1 noteworthy battery technology SPAC transaction | variegated fool

2021-11-25 10:18:22 By : Qiujie He

The Motley Fool was founded by brothers Tom and David Gardner in 1993. Through our website, podcasts, books, newspaper columns, radio programs and quality investment services, we help millions of people achieve financial freedom.

Solid Power, which develops automotive battery technology, will be listed through a special purpose merger and acquisition with Decarbonization Plus Acquisition III (NASDAQ: DCRC). In this Fool Live video clip recorded on October 18th, Fool.com contributor John Rosevear breaks down Solid Power’s practices and why the stock has received attention-and in the process provided investors with information on solid-state batteries Technical courses.

John Rosevear: The first company, the company name is Solid Power. It is currently in the SPAC transaction. The SPAC merger will be completed in the fourth quarter. If you ask me, SPAC is named Decarbonization Plus Acquisition III, which is a truly exaggerated SPAC name. The stock code is DCRC, Nasdaq. If you want to find it later, this is it. If you look at QuantumScape (NYSE:QS), what Solid Power is doing, it was a hot stock to talk about, buy, and invest in last year. If you fully understand QuantumScape, you will have an understanding of solid state batteries, but if you don't want them, this is why they are important.

This is the holy grail technology, or at least seen as an important step forward for electric vehicles, which will make them safer, they will be able to charge faster and so on. We can learn a little bit about the technology here. I will try not to bore you. In short, there are three lithium-ion batteries today. There is a cathode containing lithium and other metals, an anode containing carbon and sometimes silicon, and a separator, which is a porous polymer commonly used in the current technology. There is also a liquid called an electrolyte, which is usually dissolved in Lithium in solvent, lithium salt. The idea here is that when you charge the battery, lithium ions are driven from the cathode to the anode.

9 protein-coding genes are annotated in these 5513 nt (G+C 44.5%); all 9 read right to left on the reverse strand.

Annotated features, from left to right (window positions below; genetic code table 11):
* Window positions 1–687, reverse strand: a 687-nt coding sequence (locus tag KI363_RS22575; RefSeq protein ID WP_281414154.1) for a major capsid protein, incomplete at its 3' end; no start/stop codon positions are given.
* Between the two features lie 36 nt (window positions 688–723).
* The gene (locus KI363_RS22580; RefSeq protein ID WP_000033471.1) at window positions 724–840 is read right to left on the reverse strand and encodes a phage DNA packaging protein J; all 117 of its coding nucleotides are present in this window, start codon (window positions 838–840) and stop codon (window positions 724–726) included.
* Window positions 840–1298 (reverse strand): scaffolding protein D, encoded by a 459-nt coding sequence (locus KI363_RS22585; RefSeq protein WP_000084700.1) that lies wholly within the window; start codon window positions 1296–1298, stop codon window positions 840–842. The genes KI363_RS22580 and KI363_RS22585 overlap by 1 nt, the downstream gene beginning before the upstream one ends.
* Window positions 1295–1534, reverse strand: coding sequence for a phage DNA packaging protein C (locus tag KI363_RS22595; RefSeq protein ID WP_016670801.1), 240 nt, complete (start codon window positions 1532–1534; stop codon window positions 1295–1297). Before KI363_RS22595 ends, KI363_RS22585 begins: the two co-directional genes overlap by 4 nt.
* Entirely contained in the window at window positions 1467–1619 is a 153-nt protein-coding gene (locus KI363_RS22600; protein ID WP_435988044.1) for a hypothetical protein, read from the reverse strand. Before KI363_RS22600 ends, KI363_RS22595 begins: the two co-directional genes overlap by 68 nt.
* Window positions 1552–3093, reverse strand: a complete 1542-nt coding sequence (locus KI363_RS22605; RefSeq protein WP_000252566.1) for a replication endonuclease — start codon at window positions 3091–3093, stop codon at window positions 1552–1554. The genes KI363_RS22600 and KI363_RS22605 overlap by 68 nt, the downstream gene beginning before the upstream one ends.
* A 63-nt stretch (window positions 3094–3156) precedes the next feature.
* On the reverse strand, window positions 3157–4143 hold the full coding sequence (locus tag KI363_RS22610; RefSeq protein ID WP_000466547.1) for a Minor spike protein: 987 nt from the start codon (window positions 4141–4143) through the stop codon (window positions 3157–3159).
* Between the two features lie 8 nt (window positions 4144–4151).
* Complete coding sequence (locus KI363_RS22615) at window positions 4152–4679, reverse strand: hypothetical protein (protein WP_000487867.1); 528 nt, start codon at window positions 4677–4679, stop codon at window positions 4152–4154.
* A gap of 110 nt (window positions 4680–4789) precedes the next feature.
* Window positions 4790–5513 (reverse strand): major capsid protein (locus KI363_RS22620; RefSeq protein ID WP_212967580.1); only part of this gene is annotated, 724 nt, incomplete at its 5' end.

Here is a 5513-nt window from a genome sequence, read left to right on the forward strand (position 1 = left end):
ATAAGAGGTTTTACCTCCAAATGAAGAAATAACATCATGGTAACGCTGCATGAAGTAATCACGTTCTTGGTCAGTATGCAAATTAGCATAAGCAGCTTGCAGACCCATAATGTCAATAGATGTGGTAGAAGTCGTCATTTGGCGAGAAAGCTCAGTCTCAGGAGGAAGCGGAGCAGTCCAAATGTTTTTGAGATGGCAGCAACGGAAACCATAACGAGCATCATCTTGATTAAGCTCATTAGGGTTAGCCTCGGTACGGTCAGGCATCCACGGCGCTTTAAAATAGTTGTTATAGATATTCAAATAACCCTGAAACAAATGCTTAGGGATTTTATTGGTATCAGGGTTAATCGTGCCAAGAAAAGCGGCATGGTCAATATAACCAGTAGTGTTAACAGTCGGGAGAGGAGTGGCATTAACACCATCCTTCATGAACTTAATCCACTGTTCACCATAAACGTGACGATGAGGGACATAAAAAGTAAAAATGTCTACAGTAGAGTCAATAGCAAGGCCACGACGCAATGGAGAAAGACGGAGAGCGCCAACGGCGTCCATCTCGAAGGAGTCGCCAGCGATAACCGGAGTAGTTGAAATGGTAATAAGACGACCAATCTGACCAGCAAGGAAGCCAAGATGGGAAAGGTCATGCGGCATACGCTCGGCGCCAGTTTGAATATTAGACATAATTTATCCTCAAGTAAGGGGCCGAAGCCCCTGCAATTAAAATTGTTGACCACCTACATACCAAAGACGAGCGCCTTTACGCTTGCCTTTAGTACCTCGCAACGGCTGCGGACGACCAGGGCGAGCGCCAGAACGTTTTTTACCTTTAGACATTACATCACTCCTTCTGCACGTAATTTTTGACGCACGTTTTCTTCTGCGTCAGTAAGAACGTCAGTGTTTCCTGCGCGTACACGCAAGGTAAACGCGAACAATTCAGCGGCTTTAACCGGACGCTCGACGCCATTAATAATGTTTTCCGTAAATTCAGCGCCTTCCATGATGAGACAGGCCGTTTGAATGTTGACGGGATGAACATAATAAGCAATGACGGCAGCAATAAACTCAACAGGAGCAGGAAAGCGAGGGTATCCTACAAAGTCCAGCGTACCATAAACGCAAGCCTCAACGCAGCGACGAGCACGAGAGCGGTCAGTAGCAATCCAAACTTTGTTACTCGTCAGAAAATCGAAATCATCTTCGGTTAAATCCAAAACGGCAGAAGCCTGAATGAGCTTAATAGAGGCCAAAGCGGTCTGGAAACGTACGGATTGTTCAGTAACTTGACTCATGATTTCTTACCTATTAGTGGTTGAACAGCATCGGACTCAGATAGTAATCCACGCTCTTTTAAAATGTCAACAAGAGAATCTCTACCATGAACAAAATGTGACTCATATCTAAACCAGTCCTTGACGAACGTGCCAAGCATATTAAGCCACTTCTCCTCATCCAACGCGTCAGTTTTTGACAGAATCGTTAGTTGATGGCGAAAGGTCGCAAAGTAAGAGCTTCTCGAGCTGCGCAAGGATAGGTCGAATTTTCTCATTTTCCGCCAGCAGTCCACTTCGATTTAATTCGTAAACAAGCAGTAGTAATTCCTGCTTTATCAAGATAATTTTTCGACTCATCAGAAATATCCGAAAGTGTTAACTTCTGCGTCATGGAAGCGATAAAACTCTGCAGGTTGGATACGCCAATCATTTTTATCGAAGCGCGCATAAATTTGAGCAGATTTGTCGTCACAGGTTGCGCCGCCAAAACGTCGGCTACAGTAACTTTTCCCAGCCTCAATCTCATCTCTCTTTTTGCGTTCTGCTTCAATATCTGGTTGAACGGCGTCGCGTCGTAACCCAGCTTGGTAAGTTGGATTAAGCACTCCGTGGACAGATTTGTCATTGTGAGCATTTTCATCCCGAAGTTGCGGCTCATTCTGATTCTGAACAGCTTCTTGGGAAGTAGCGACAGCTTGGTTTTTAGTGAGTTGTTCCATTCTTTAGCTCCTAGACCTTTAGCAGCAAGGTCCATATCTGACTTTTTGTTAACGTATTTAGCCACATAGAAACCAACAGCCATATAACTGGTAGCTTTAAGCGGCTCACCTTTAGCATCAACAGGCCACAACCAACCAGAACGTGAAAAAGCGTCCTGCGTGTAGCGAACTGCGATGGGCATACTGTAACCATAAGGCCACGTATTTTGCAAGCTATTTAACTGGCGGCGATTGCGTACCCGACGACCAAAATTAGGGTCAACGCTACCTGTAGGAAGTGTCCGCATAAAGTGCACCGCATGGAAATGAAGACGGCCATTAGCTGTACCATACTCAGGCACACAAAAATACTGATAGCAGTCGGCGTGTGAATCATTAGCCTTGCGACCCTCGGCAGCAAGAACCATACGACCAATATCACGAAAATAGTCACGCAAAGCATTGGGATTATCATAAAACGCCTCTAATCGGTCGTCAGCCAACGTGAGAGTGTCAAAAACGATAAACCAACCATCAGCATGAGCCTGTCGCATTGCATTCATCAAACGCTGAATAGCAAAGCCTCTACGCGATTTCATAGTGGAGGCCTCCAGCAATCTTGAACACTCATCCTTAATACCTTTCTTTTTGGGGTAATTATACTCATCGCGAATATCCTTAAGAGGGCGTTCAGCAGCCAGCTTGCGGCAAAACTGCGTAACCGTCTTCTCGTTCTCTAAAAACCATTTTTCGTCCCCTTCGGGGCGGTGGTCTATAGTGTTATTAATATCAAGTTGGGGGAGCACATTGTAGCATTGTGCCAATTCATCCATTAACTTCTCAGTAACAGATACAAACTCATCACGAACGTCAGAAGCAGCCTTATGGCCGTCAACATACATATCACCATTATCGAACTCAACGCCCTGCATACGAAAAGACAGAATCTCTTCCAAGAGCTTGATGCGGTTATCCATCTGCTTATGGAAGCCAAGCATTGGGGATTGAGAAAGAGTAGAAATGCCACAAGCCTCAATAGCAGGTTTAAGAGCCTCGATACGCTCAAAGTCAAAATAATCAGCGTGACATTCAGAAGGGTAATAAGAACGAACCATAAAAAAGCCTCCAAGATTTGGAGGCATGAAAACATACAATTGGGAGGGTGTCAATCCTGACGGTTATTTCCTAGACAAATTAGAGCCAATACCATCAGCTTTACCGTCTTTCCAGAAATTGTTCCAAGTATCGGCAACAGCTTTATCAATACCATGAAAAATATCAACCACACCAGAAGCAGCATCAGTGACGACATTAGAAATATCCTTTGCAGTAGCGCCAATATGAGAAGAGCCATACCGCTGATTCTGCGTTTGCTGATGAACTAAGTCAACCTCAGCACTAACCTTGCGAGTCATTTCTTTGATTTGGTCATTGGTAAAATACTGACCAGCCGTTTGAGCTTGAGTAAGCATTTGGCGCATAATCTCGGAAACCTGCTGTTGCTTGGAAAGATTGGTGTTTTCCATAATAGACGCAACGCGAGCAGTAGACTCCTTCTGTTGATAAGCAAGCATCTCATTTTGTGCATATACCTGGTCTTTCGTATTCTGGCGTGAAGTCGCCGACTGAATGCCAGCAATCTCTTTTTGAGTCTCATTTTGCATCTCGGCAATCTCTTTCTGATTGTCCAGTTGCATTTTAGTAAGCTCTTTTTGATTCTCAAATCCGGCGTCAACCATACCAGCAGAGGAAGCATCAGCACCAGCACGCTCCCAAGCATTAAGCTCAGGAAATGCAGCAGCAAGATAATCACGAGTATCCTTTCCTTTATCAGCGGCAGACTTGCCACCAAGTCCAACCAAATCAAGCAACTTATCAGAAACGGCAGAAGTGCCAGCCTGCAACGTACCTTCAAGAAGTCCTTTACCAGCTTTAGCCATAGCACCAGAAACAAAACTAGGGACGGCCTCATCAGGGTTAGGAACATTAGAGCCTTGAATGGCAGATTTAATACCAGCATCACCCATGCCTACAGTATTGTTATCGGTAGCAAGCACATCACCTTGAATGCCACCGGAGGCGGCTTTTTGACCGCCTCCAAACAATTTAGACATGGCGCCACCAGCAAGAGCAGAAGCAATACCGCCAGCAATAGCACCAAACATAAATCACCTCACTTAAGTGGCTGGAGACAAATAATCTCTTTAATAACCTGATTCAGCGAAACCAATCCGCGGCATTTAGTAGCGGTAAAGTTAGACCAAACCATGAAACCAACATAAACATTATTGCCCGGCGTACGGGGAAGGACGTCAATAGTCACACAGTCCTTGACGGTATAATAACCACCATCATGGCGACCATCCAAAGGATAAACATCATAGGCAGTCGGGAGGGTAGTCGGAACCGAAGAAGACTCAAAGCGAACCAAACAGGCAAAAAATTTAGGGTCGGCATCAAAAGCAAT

The CEO of QuantumScape explained this well. It's like a metal ball being pushed up a hillside. You push them up the hill, and then fix them on the anode on the top of the hill until the battery discharges, which will release ions to roll down the hill and release energy, in this case, in the form of electricity. Science is more complicated, battery science Very complicated, if you are familiar with any other technology, and you think that the new technology will take months or quarters, then its progress will be very slow; in terms of batteries, we have considered for decades. It can make these truly frustrating investments.

There are four things to understand now about lithium-ion batteries because they are suitable for electric vehicles. At that anode, at the top of the mountain, it takes six carbon atoms to hold one lithium atom. This is why current batteries are heavy. It takes time for lithium atoms to diffuse into the carbon, which means to settle down on the top of the mountain. This is why charging takes a while. A chemical reaction occurs during each charge and discharge cycle, consuming a little bit of lithium, and one or two small steel balls are lost somewhere. This is why the battery loses capacity over time. Last but not least, liquid electrolytes and polymer separators are both combustible. This is why there are fires in electric vehicles and why it is so painful to extinguish them.